"All has been ready," the Indian answered, "since the chief telephoned at eight-thirty." Later, at nearly eleven o'clock, a Pathan walked out, muttering, through the side-street entrance to the detention cells. It was an unusual hour, but he could hardly be anything else than a released, prisoner. He swaggered with the sulky-jaunty truculence, of a Pathan recovering lost dignity, but he looked rather lost and feckless without a weapon. He thrust his way between the passers-by, and took the street past the King Edward Memorial Hospital toward the dera of the Kabuli Afghans, where the horse-traders stay who come down from the North to sell fat-rumped ponies to inexperienced British subalterns, and to spread through teeming slums and credulous bazaars amazing tales of Northern Asia in arms. As he stood for a moment, etched and shadowed by the naked electric light outside the dera entrance, a bearded Afghan, on his way out of the dera, paused and stared.
"By God, what wonders next?" the Afghan exclaimed. "O Ismail, what knife-feud brought thee hither? It was in Poona I last saw thee. Was the Poona hasheesh too strong? Or did the Sellers of Delights neglect thee when they had thy money? What now?"
"Get thee back to Kabul, to thy wife!" Ismail retorted. He pushed past the Afghan, swaggering through into the shadowy saddle- and spice-smell of the dera, vanishing along a corridor, under a stairway. A key that creaked noisily turned behind him. Then the Afghan followed and stood listening, but all he heard was the thump of a mattress or something like it against the door on the inside. He could see nothing through the keyhole, so he went away about. h!s business with the slippered, awkward gait of a middle-aged man who has spent two thirds of his life on horse- or camel-back.
Near midnight, he whom the Afghan had addressed as Ismail walked out of the dera with another Pathan and the two walked solemnly along the empty streets until they reached the dismal quarter where the mill-hands sleep like corpses in the gutter; thence, on through even narrower, shuttered and winding alley-ways toward a more prosperous section, where a Hindu temple loomed, its shadow lit by little lamps that looked choked by the hot dark.
Near there a police patrol stopped them: it was only three days since some Moslems had butchered a sacred cow in that temple entrance, and there are more ways than that of defiling Hindu temple steps. But both men shelved passes, and the signature on them worked like magic. The police did not even wait to watch which way they went.
They took a rather wider street, where tired trees loomed against the stars. Near the end of the street they made peculiar signals on the door of a balconied house. There were beggars lurking in the shadows, as always near such houses: some of them stirred like graveyard ghouls, observed for a moment and then dozed again: they wasted no importunity on Pathan night-errants. But there was one near the door, all eyes, amid smelly rags, in shadow. He might be a Bauriah—one of the criminal tribe that shams asceticism to impose on poetry. He spoke:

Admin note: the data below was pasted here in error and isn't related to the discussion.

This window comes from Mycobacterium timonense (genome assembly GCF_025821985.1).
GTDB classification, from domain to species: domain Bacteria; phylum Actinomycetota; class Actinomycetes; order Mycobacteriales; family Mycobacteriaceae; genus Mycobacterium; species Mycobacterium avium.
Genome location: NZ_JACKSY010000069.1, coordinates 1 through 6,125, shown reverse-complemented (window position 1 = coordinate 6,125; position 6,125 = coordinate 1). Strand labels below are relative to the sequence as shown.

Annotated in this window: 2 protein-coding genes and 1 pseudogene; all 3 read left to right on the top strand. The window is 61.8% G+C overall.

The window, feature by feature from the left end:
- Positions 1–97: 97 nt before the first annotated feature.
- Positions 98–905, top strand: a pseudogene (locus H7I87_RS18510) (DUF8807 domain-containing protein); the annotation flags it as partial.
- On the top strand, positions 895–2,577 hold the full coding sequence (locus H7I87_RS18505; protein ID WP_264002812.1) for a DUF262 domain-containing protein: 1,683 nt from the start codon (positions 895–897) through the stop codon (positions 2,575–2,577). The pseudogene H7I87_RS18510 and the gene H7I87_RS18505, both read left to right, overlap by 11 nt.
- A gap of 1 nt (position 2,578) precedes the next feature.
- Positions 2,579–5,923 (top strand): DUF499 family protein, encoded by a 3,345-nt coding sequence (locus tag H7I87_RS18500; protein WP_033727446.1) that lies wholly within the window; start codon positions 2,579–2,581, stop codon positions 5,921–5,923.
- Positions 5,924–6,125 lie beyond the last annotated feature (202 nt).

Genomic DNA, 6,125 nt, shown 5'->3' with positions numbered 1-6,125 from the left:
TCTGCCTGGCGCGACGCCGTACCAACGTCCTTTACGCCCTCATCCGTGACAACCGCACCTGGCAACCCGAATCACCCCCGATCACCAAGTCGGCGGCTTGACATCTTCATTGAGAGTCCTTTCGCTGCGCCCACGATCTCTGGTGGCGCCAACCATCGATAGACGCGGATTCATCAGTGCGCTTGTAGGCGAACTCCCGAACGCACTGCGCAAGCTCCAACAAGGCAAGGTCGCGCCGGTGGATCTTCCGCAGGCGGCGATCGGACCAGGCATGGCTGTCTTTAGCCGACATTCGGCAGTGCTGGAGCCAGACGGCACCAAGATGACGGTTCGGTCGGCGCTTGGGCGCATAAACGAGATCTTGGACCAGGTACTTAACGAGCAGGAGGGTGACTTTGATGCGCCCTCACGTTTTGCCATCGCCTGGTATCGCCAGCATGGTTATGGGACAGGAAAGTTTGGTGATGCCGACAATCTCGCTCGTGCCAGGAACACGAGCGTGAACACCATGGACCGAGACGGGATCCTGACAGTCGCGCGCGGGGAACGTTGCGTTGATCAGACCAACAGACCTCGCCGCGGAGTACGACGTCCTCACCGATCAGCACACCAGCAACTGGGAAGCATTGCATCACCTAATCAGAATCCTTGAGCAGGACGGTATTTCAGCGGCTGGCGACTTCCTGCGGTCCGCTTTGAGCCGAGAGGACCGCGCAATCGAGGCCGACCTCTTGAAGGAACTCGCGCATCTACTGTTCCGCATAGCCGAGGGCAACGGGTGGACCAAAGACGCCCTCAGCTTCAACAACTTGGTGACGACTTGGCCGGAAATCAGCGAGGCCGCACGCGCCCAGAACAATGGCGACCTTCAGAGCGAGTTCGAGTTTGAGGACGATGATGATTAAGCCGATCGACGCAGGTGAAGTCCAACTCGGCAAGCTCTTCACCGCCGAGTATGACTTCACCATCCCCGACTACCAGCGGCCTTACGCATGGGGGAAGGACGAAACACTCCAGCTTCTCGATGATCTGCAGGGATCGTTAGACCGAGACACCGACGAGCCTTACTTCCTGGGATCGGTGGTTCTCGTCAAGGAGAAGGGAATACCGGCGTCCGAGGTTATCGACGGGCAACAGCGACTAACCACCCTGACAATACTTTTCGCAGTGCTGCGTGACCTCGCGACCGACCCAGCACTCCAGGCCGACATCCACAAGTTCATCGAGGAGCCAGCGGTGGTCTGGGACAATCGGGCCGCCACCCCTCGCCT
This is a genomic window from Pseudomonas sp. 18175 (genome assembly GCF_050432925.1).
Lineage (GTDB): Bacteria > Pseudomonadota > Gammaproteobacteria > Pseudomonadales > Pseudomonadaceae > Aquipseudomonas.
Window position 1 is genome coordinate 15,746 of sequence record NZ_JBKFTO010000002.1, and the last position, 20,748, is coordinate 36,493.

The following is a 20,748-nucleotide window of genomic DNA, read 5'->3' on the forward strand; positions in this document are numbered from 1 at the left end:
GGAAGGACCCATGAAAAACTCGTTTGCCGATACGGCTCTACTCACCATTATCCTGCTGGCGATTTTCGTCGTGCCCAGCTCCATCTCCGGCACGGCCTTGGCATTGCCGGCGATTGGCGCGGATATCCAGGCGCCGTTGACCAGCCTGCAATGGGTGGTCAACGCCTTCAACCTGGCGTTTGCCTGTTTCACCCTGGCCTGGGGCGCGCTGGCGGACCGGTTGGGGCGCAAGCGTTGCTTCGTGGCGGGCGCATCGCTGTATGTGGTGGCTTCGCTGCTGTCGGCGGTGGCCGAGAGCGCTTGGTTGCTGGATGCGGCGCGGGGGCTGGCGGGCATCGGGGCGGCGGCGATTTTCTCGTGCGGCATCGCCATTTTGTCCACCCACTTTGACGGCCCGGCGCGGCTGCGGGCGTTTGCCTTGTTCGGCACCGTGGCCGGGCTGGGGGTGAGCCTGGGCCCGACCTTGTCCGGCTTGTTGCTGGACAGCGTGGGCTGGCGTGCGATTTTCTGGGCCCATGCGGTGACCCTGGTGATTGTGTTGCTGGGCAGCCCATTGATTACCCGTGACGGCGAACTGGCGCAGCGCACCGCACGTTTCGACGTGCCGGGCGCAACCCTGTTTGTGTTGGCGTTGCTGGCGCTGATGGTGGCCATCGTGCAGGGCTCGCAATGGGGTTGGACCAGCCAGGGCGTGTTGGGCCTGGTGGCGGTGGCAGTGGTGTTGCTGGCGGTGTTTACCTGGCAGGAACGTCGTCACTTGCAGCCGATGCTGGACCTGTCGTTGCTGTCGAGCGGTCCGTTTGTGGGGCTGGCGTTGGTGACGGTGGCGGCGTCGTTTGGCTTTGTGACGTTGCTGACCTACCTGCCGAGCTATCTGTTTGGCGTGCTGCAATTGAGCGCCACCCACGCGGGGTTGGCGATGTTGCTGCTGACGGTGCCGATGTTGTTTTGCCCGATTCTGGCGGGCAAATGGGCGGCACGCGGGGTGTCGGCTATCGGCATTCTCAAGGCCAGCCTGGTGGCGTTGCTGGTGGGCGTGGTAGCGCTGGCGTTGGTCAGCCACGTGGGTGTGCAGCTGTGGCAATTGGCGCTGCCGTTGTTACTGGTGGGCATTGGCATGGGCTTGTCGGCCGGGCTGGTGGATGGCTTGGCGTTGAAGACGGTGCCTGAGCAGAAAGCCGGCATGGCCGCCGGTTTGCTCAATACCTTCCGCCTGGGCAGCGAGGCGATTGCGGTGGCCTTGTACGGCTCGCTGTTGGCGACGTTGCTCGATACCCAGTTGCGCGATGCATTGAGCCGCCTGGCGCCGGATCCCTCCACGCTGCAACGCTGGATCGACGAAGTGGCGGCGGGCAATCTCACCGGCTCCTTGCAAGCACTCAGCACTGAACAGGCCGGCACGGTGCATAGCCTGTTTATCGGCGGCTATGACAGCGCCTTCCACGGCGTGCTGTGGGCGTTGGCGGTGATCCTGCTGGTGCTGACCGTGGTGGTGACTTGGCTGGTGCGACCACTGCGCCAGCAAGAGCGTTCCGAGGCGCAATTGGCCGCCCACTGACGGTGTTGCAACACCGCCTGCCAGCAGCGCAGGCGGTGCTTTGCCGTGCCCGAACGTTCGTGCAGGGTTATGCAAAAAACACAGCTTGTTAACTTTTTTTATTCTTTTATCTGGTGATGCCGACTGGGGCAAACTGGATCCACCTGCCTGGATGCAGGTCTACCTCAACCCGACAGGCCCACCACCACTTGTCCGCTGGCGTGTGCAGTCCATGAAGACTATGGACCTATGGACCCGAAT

"Protectors of the poor, nine who have entered this house gave me nothing. The Allknowing seeth. The Allseeing knoweth. Alms! Alms!"
"Allah is all around thee! Allah protect thee! Await His pleasure!" answered the Pathan who had been addressed as Ismail. He gave him nothing.
The heavy door opened inward cautiously. The two passed in, in silence, into darkness, standing still until the outer door was shut and bolted,at their backs. Then an inner door opened suddenly into an electric lighted hall, where a number of low-caste, well-dressed servants lurked around a heavy wooden stairway, and on the tiles, beside a heavy mat, was a row of slippers, some new, some old. but none of Bombay craftsmanship. Both Pathans kicked off their footgear: he knew as Ismail tripped on the mat, uncovering a pair of imported brown-and-white shoes that looked incongruous in that place, but he appeared not to notice them.
"See that I get my own again," he ordered, scowling so fiercely that the custodian of slippers cringed. Then he led up the dark teak stairway without ceremony. But a drumstick, pulled by a cord from below, thumped on a gong up above to announce him, and a door at the stair-head opened before he reached it.
A young Chinese girl, as insolent as fate, in a jacket and trousers of blue-and-amber flowered silk, confronted him beneath a gilded dragon. Behind her, down a long corridor, there was mandarin-palace loot—jade—crystal —lacquer—gossamer curtains—rose-hued light from hidden electric bulbs—a smell of sandalwood— a haze of incense—weird, dim music. She herself looked like an antique, sloe-eyed, with a black fringe straight across her forehead. She was smoking a cigarette in a long jade tube. Her intensely intelligent eyes —no other gesture—observant, indifferent, self-assured— directed both men toward a doorway twenty steps along the corridor on the left hand. She closed the stair-head door behind them and followed, blowing smoke-rings.
The Pathans swaggered through a clattering curtain of metallic beads into a room part Indian, part Chinese, richly carpeted. There was a long, deep divan. On the floor were heaped cushions of gorgeous colors. Opposite the door a gilded dragon-screen concealed one corner: and beside that, on a mandarin's throne, sat the woman who owned the place. Her age might not be guessed. Good humor and the full flood of physical health obeyed intelligence, concealing all but what she chose should seem: and she was lovelier to the eye than any cream-and-honey quadroon who ever maddened Paris. Forbidden knowledge, that had not wearied her, laughed forth from dark eyes and carmined lips. Eurasian, slim, so marvelously formed and subtly strong that the ease of her poise suggested motion, she was dressed in jet-black silk. The jacket, open at the throat, revealed a daffodil-yellow lining and a throat that Rodin might have thumbed from creamy meerschaum.